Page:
Questions on Corporation Bylaws

By River Braun, J.D.

Questions on Corporation Bylaws

By River Braun, J.D.

When you create a corporation, you most likely have a solid vision of what you want to accomplish, whether it's creating an industry-disrupting app or the world's best burger. What is not always clear, though, is how you intend to operate your company in the process. This is where corporate bylaws come into play. Aside from being a legal requirement, corporate bylaws help you develop the rules by which your company will operate. Take the time to really think about how you want your company run because if it's not in the bylaws, state laws apply—and they may not align with your corporate vision. Many corporations work with an attorney or online service provider to ensure their bylaws reflect the realities of their business.

Coworkers talking at big white table

Do your bylaws identify your corporation's purpose?

Your corporate vision guides the rest of your bylaws, so it's important to set it down in writing before moving on to the rest of your governing documents. This is a great time to sit down with your partners and make sure you have a single, identifiable vision. Before forming the business is usually the best time to iron out any differences.

Do your bylaws detail your corporate structure?

Your bylaws are the place to identify the size of your board of directors and how to choose them. Additionally, your bylaws should establish corporate officers, such as the chief executive officer, chief financial officer, and chief operating officer. If you anticipate the need for committees, your bylaws should determine how they are established.

Do your bylaws identify shareholder and director powers, rights, and responsibilities?

In addition to identifying the size of your board, committees, and corporate officers, your bylaws govern the duties and responsibilities of these individuals as well as the duties and responsibilities of other corporate executives. This may include voting rights, share distributions, and profit distribution.

The bylaws are also an ideal place to delineate authority between corporate officers and shareholders. When creating this section of your bylaws, it's a good idea to consult with an attorney about state laws that might govern such things as the number of directors or how to distribute profits.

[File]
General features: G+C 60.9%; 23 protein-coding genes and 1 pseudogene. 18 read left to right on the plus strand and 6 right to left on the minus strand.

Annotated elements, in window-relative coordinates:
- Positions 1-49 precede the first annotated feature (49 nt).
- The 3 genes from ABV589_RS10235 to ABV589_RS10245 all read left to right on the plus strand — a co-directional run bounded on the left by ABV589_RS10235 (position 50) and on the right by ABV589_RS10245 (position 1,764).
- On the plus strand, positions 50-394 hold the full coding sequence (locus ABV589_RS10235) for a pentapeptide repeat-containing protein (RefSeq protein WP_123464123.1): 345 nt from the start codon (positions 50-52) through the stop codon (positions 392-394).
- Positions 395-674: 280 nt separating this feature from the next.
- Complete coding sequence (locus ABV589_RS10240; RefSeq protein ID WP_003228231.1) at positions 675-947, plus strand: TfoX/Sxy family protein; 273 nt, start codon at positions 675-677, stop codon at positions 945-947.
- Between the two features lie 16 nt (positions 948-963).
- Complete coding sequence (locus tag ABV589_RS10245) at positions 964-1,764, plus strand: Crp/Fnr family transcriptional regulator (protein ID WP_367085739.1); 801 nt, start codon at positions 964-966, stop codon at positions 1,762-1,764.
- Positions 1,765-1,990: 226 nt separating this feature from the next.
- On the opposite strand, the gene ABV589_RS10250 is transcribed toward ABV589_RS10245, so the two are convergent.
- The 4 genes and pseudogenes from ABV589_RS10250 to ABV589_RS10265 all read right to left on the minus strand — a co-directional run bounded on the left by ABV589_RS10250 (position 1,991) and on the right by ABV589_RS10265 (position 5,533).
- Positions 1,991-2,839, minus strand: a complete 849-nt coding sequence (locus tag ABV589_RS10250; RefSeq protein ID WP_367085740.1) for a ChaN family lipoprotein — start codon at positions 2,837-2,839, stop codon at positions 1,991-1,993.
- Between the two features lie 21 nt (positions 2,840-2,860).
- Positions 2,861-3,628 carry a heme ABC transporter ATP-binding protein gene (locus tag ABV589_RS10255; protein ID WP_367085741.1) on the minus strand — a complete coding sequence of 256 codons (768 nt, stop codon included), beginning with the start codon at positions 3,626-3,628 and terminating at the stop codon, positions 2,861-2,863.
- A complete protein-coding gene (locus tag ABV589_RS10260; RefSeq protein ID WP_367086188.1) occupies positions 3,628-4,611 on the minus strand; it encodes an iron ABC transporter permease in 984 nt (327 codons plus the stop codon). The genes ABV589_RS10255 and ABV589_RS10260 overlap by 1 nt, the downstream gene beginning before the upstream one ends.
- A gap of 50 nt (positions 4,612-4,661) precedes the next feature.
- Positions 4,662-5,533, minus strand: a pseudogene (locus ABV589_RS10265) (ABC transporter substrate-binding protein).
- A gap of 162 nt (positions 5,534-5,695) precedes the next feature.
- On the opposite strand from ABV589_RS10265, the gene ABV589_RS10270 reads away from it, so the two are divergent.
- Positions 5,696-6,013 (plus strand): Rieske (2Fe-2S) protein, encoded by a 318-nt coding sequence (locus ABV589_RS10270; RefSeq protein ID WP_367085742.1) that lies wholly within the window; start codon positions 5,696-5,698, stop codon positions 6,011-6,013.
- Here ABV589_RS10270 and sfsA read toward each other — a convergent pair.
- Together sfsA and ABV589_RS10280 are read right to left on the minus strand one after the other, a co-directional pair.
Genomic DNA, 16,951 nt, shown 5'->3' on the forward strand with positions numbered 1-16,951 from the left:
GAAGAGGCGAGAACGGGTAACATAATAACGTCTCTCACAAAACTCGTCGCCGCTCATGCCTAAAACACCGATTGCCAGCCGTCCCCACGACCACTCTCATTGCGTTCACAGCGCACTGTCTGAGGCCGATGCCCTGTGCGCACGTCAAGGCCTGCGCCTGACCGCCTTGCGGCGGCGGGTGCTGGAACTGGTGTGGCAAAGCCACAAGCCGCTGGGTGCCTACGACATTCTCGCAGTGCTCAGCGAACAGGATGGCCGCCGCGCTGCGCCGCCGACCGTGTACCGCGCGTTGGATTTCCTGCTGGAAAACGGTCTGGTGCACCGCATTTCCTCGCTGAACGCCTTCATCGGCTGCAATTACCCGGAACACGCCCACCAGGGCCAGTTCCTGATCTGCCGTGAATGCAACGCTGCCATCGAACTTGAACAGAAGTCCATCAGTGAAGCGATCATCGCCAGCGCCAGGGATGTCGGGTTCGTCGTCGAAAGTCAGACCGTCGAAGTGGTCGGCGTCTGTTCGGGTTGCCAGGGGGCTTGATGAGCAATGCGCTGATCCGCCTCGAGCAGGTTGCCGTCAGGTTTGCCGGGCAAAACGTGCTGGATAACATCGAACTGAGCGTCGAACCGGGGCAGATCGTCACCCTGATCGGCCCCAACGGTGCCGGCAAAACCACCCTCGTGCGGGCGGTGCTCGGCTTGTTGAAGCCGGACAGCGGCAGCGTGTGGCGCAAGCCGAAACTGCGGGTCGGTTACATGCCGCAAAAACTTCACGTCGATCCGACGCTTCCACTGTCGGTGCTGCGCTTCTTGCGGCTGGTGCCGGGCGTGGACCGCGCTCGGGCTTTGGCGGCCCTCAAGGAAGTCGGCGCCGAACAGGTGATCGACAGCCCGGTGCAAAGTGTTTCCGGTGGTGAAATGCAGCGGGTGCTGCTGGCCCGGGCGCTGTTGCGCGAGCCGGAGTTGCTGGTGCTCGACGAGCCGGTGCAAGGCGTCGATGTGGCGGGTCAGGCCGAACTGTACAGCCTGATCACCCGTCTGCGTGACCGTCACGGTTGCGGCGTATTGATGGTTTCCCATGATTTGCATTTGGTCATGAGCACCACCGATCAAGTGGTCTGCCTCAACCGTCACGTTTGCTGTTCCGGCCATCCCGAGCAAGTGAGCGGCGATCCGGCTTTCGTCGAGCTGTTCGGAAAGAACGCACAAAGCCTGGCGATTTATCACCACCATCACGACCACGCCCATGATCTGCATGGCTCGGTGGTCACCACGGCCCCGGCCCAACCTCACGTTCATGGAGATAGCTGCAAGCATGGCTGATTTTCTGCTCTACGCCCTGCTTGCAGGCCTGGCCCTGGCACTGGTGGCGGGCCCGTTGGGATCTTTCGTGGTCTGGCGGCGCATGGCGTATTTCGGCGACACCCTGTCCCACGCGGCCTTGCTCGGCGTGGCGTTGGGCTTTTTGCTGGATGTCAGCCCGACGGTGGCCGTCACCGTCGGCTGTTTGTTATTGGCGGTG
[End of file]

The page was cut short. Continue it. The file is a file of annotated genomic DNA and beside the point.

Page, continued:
Do your bylaws address meetings?

While state laws require corporations to hold at least one meeting a year, your corporate bylaws should identify how many shareholders' and directors' meetings are required, how they are called, and the requirements to call a special meeting. Every meeting requires a quorum—how many shareholders or directors must be present for a valid meeting to ensue. For example, you might require that 7 out of 10 shareholders be present in order for a valid shareholder meeting to occur. The bylaws should include the definition of a quorum specific to your corporation.

Do your bylaws contain a provision for avoiding conflicts of interest?

Self-dealing is always a risk when power and money are present, regardless of the trust placed on directors and shareholders. For this reason, bylaws must include a provision to avoid conflicts of interest to protect the corporation and its' shareholders. For example, bylaws may contain a provision prohibiting directors from voting on an issue in which they have a personal interest. This matter is particularly important for nonprofit corporations because the IRS can revoke this protected status retroactively. The corporation would then be responsible for back taxes and penalties.

Do your bylaws provide for the removal of corporate officers?

Despite best practices and highest hopes, there may come a time when a corporate officer must be removed from office. Your bylaws govern how this process unfolds. Is the removal automatic? Or will your bylaws call for a majority shareholder vote? As founders of the corporation, you have the power to decide that process.

Do your bylaws allow for amendment?

As with anything in life, change is inevitable. Your corporate rules should allow for changes in business conditions. Specifying how to amend your corporate bylaws can help you avoid costly litigation with uncertain results in the future.

Do your bylaws reflect the special needs of your corporation?

Despite certain limitations under state law, bylaws form the private governance of your corporation. As founders, you have considerable flexibility in how you create this document. Take time to consider hypothetical situations that your company may encounter so that you can proactively address them in the bylaws.

This portion of the site is for informational purposes only. The content is not legal advice. The statements and opinions are the expression of author, not LegalZoom, and have not been evaluated by LegalZoom for accuracy, completeness, or changes in the law.